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Whole Grains Reduce Risk of Prediabetes

Researchers in Sweden have recently concluded that the risk of of prediabetes, a blood sugar elevation that often precedes diabetes in adults, can be lowered by the consumption of whole grains. The study followed 5,477 Stockholm residents without diabetes, who kept food diaries of the amounts of whole and refined grains they ate. Blood glucose levels of participants were recorded and then followed up on ten years later. The researchers discovered that subjects who consumed approximately two or more ounces of whole grains per day were found to be 27% less likely to become prediabetic. However, these results may not help Americans, because of the difficulty in obtaining whole grain foods in the U.S. American food manufacturers can label a food that contains eight grams per serving as ‘whole grain’; Sweden requires a food product to contain least half whole grains to receive the designation. Whole grains span the spectrum of grain, from brown rice to whole wheat, but to be whole, the entire kernel is used, including the grain hull. Refined grains, where the hull and other parts of the grain are removed are far more common in the U.S. The American Diabetes Association now estimates that one in four Americans are prediabetic and that nearly a quarter of people with the condition will develop full-blown diabetes. Further, fewer than three percent of Americans get the recommended 48 grams per day of whole grains. Because refined grains contain more calories and carbohydrates, which are risk factors for diabetes, researchers concluded that Americans should simply aim to consume less grain in general.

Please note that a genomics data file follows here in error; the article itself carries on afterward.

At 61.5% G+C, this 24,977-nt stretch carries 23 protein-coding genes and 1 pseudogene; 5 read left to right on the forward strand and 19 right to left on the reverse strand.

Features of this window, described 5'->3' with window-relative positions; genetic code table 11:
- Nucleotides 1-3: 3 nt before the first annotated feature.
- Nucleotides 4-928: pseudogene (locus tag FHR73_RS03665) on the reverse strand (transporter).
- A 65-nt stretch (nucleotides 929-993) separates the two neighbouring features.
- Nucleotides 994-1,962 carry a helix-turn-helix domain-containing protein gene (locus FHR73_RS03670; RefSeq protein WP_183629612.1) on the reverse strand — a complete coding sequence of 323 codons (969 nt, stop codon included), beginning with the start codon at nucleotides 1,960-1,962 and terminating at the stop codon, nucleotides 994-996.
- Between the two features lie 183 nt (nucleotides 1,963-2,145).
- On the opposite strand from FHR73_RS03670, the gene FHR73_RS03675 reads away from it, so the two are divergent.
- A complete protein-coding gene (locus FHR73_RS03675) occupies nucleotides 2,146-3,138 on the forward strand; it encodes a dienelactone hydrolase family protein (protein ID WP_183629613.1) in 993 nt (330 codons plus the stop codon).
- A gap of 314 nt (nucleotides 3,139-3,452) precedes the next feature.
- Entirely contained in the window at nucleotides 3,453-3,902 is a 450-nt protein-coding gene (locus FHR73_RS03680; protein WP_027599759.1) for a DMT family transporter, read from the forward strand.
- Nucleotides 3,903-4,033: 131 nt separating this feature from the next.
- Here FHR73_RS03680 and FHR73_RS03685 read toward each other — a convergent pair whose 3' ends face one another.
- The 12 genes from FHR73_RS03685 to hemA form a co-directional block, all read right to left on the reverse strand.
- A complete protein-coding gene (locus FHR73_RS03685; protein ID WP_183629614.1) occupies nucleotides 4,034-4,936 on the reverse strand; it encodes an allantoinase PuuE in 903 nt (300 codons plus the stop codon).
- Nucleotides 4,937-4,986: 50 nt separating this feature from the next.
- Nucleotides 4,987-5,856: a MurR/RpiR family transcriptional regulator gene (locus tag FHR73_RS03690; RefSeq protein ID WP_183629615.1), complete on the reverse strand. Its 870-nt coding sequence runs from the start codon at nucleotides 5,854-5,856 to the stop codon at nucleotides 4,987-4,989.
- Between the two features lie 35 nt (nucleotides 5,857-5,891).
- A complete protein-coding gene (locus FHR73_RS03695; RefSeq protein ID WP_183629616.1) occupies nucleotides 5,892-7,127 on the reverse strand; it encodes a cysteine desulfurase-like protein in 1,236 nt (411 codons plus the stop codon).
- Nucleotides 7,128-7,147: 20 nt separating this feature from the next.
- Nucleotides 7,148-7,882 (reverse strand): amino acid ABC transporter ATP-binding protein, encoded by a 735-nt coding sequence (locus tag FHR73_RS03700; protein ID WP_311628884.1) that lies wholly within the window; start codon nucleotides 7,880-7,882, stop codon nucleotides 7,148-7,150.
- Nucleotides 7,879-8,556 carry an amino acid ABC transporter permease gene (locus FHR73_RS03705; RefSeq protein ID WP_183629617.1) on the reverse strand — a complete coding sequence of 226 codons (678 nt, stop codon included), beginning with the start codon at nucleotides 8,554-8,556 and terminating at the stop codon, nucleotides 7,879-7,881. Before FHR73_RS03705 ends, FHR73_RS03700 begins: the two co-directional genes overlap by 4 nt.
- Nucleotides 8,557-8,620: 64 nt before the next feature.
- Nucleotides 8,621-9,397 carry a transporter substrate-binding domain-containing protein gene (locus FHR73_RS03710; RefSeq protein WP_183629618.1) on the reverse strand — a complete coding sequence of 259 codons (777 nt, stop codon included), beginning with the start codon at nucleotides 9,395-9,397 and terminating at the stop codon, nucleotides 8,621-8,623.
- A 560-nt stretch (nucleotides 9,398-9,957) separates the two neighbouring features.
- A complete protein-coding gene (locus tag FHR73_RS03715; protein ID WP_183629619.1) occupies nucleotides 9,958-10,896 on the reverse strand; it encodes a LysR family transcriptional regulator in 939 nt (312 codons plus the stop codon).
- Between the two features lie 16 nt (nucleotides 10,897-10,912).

Author: ChiroPlanet.com
Source: American Journal of Clinical Nutrition, online December 12, 2012.